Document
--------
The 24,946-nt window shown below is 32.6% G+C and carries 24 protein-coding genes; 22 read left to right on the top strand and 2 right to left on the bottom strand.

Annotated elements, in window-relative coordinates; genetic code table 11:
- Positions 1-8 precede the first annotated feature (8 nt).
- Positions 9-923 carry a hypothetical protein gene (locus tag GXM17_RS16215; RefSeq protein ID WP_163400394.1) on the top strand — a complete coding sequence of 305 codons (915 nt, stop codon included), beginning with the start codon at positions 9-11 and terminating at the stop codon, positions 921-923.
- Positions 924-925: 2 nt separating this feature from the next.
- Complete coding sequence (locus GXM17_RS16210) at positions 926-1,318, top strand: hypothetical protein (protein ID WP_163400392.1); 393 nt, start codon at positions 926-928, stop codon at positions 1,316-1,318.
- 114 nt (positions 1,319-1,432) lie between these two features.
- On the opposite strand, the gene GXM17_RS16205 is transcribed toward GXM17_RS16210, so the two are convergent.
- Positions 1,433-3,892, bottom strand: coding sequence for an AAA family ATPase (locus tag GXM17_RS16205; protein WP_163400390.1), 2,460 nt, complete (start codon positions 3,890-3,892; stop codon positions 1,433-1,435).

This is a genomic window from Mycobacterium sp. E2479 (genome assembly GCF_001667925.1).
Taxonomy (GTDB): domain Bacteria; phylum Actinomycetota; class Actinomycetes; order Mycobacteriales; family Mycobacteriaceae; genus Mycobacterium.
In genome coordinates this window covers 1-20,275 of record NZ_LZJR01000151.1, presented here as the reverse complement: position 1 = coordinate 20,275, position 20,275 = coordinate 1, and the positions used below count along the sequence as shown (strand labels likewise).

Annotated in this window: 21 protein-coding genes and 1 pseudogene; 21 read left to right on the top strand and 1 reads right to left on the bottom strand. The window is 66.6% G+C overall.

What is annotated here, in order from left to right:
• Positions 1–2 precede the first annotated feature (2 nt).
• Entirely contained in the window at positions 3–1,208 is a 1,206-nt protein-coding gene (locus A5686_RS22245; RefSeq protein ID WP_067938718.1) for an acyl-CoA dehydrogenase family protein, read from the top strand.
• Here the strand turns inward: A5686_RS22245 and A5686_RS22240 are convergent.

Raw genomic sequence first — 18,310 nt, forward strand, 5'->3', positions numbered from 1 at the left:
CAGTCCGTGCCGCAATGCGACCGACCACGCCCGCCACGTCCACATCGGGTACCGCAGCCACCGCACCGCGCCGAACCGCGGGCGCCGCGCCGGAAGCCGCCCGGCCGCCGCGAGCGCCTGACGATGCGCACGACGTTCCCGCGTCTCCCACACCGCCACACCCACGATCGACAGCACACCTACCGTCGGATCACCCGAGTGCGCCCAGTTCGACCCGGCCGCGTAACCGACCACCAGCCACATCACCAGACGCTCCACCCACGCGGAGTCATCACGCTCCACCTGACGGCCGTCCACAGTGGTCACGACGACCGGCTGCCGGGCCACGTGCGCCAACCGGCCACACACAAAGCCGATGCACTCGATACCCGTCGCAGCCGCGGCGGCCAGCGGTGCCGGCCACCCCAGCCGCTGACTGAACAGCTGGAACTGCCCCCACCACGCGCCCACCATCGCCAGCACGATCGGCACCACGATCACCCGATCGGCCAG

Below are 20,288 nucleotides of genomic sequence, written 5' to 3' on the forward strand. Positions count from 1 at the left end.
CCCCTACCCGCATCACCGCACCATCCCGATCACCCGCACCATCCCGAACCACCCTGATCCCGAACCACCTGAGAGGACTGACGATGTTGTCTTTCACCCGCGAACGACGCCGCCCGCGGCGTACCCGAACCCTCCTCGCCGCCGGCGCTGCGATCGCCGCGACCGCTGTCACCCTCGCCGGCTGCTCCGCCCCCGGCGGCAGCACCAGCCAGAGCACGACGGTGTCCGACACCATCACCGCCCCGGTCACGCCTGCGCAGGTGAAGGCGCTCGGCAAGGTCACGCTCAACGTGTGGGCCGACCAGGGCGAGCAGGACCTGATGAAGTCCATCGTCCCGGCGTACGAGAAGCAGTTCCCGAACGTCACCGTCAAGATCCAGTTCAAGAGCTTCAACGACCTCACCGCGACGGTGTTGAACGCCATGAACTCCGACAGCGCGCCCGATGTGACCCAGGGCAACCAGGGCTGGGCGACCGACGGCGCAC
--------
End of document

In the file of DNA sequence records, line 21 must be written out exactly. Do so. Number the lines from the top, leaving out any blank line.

CCCCTACCCGCATCACCGCACCATCCCGATCACCCGCACCATCCCGAACCACCCTGATCCCGAACCACCTGAGAGGACTGACGATGTTGTCTTTCACCCGCGAACGACGCCGCCCGCGGCGTACCCGAACCCTCCTCGCCGCCGGCGCTGCGATCGCCGCGACCGCTGTCACCCTCGCCGGCTGCTCCGCCCCCGGCGGCAGCACCAGCCAGAGCACGACGGTGTCCGACACCATCACCGCCCCGGTCACGCCTGCGCAGGTGAAGGCGCTCGGCAAGGTCACGCTCAACGTGTGGGCCGACCAGGGCGAGCAGGACCTGATGAAGTCCATCGTCCCGGCGTACGAGAAGCAGTTCCCGAACGTCACCGTCAAGATCCAGTTCAAGAGCTTCAACGACCTCACCGCGACGGTGTTGAACGCCATGAACTCCGACAGCGCGCCCGATGTGACCCAGGGCAACCAGGGCTGGGCGACCGACGGCGCAC